Central Line-Associated Bloodstream Infections (CLABs) affect roughly 200,000 Americans each year, with 15%-20% mortality. Using methods refined by Value Capture principals, two ICUs at Allegheny General Hospital (AGH) in Pittsburgh redefined their processes and redesigned their system to reliably reduce these infections.

Using principles of the Toyota Production System, adapted to healthcare, AGH observed and analyzed their processes, revealing the root causes of the CLABs. With the problems identified, workers were empowered to implement countermeasures to eliminate the defects in the processes of central line placement and maintenance.

Within 90 days, new processes were implemented. Within a year, CLABs decreased from 49 to 6, and mortalities from 19 to 1, despite an increase in the use of central lines and number of line-days. These results were sustained during a 34-month period.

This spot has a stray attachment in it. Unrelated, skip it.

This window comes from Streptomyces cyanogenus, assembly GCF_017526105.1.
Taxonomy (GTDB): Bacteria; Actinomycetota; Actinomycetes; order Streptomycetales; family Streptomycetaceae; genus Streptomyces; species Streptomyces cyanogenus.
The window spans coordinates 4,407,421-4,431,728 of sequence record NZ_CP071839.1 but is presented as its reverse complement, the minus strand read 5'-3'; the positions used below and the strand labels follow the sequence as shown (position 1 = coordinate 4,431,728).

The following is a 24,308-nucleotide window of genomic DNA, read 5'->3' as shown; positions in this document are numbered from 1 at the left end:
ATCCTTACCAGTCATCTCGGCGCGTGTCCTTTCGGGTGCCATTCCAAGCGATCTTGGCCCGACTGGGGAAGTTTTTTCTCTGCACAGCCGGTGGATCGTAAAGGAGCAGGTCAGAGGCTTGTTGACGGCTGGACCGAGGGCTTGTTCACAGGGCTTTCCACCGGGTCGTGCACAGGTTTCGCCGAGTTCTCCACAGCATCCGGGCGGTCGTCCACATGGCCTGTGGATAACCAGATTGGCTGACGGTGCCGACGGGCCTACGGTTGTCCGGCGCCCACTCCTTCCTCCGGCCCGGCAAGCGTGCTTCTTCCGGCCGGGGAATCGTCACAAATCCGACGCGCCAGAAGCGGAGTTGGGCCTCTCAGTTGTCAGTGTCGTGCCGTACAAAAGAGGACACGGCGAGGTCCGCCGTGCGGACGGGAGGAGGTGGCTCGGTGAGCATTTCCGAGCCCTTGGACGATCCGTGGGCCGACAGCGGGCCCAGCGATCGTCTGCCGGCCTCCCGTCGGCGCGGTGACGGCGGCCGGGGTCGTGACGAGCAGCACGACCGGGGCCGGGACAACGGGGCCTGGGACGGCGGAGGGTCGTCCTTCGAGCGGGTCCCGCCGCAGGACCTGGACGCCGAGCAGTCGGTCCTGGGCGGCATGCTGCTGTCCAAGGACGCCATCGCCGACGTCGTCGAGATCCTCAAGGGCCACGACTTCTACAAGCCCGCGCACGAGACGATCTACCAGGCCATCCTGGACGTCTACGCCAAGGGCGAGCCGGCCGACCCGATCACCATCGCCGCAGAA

This work produced direct bottom line benefits to the health system totaling over $8 million over three years. It was the earliest demonstration in American hospitals that the elimination of nosocomial infections is possible. This work has been published in several academic, improvement, and business journals, including: Using real-time problem solving to eliminate central line infections. Jt Comm J Qual Patient Saf. 2006 Sept; 32(9):479-87; and Economics of Central-Line Associate Blood Stream Infections, American Journal of Medical Quality November/December 2006 vol. 21 no. 6 suppl 7S-16S.